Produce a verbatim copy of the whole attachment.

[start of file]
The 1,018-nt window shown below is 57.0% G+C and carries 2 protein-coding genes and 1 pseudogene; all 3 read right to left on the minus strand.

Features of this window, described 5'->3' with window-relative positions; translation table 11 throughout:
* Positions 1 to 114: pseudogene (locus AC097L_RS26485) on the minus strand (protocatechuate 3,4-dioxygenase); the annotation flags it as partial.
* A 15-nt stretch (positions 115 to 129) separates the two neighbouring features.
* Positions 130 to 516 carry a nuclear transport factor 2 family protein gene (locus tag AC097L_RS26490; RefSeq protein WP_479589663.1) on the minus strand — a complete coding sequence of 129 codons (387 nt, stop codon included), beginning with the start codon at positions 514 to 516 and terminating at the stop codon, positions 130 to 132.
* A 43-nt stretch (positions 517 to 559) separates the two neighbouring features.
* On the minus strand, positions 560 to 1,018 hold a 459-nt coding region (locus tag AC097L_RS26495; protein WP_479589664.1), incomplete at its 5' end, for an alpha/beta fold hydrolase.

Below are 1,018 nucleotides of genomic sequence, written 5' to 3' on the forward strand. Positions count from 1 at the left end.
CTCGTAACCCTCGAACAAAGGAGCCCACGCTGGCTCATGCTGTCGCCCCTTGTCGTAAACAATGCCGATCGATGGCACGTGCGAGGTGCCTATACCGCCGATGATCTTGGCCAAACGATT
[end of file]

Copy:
The 1,018-nt window shown below is 57.0% G+C and carries 2 protein-coding genes and 1 pseudogene; all 3 read right to left on the minus strand.

Features of this window, described 5'->3' with window-relative positions; translation table 11 throughout:
* Positions 1 to 114: pseudogene (locus AC097L_RS26485) on the minus strand (protocatechuate 3,4-dioxygenase); the annotation flags it as partial.
* A 15-nt stretch (positions 115 to 129) separates the two neighbouring features.
* Positions 130 to 516 carry a nuclear transport factor 2 family protein gene (locus tag AC097L_RS26490; RefSeq protein WP_479589663.1) on the minus strand — a complete coding sequence of 129 codons (387 nt, stop codon included), beginning with the start codon at positions 514 to 516 and terminating at the stop codon, positions 130 to 132.
* A 43-nt stretch (positions 517 to 559) separates the two neighbouring features.
* On the minus strand, positions 560 to 1,018 hold a 459-nt coding region (locus tag AC097L_RS26495; protein WP_479589664.1), incomplete at its 5' end, for an alpha/beta fold hydrolase.

Below are 1,018 nucleotides of genomic sequence, written 5' to 3' on the forward strand. Positions count from 1 at the left end.
CTCGTAACCCTCGAACAAAGGAGCCCACGCTGGCTCATGCTGTCGCCCCTTGTCGTAAACAATGCCGATCGATGGCACGTGCGAGGTGCCTATACCGCCGATGATCTTGGCCAAACGATT